Why do you need baby books for your newborn? When you read a baby book to your newborn, he won’t really understand what you are reading. So why should you bother? Well, let me ask you then. Should you not bother talking to your infant since he won’t understand you anyway? Or, should not you sing him lullabies yet since he won’t understand what you are singing? Your answers to both questions (I’m sure) would be, “Of course, I should!”
The same logic applies to reading to your baby. It is okay to read to him even if he is still too young to understand what you are doing or saying. What is important is that when you read aloud to your newborn you are teaching him the skill of communication. You are also helping him familiarize himself with concepts like stories, letters, and number, even shapes and colors, in an interesting manner. In addition to increasing his vocabulary and learning more about the world he lives in, reading aloud helps your baby develop his ability to listen and remember.
5 Baby Books That You Should Read to Your Newborn
1. Pat the Bunny by Dorothy Kunhardt
This interactive baby book was first published in 1940 and has become a constant bestseller since then. Even before Kunhardt wrote this book for Edith, her daughter who was 3 years old then, she was already a famous author of books for babies.
This book introduces your baby to an assortment of textures like fake fur, sandpaper, and more to replicate the feel of animals and other common objects. Babies and parents alike will enjoy touching this book and doing interactive activities like smelling flowers, touching soft bunny fur, looking in the mirror, feeling the scratchy face of Dad, and playing peek-a-boo.
2. The Very Hungry Caterpillar by Eric Carle
This award-winning picture book for children was first made available to the public in 1969. Eric Carle is the writer, designer, and illustrator of this book. The book traces a caterpillar’s adventure of gobbling up foods – from sweets like ice cream and lollipop to baked goodies like cake and pie.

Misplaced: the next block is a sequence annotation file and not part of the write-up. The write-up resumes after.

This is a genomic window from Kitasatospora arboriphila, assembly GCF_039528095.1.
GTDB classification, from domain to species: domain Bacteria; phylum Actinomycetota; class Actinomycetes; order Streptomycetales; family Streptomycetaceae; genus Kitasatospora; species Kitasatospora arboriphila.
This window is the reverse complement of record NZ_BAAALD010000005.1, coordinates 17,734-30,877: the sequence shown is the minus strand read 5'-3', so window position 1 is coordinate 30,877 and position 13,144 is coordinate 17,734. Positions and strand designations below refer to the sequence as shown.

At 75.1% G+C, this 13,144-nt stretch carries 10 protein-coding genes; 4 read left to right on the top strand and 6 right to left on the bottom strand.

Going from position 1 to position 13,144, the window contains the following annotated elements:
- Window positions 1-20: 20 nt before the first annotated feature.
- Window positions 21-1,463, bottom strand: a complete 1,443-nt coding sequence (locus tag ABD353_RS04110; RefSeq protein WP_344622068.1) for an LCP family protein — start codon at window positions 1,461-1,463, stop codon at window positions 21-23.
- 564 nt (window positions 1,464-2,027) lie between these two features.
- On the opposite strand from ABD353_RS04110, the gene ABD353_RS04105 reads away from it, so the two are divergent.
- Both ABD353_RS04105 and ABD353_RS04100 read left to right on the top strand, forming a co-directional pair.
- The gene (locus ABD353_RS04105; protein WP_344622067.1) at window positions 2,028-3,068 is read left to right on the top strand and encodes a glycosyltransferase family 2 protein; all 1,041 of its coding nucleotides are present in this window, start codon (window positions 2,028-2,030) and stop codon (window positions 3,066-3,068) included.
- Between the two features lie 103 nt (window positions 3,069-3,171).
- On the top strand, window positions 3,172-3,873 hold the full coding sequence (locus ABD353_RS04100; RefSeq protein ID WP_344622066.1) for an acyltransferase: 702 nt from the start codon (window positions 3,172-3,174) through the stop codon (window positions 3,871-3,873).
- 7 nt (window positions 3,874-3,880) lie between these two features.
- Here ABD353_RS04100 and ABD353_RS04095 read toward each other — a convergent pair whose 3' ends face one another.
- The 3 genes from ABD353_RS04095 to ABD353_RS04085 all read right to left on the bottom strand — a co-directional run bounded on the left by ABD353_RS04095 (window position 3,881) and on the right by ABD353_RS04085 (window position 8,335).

The main attractions of The Very Hungry Caterpillar are its lively colored pictures. Carle was able to effectively incorporate simple and basic counting skills in this book as the caterpillar goes through its journey to becoming a beautiful butterfly while counting and eating snacks.
3. Mr. Brown Can Moo! Can You? By Dr. Seuss
Read this book to your baby and you are on your way to helping your child learn about the different sounds that he hears every day. He will be presented with a number of sound words (aka onomatopoeias) such as moo, choo, boom, grum, and slurp. Parents and their babies will surely have lots of fun making various cheerful and funny sounds while reading this book.
4. Baby Faces by DK Books
Newborn babies like to see other babies’ faces. This book contains photos of babies from different ethnic backgrounds showing different emotions like happy, sad, angry, etc. This book is found to be helpful in enhancing your baby’s social intellect.
The book’s size is just right for your baby’s small hands. Its soft and easily squashed cover is ideal for babies who are mouthing and teething.
5. Good Night Moon by Margaret Wise Brown
This bedtime story book is about a young rabbit who, in order to avoid sleep, says goodnight to anything and everything in his room and outside his window. It contains rhymes and employs words that have calming and relaxing tones, making the child feel sleepy as the story progresses.
Choosing Baby Books for Your Newborn:
Parents who desire to have a wide collection of good quality baby books for their babies must consider content, color, and material when choosing which baby books to buy.
For newborns, you should choose baby books that have simple and/or general content. There should be as few words as possible. Baby books that have no text are fine because newborn babies are still unable to identify letters. Babies pay attention to pictures, particularly on human faces, from when they were born to their early months. They do not focus on a particular object yet.
Big, bright, and colorful pictures are what newborn babies love. Although their eyes are still trying to adjust to bright visual objects, they are already starting to notice clear and bold colors. Thus, the color vision and depth perception of babies are developed as they get more exposed to books.
When picking books for babies, consider the material used. Baby books made of cloth or hard and thick glossy cardboard are recommended for newborns. Books made from these materials won’t get destroyed (ripped or torn) easily. With glossy cardboards, it is easy to just wipe them clean when babies nibble or slobber over the pages. Baby books made of fabric are ideal for newborns as they can survive the pulling and flipping that newborns do when playing with books.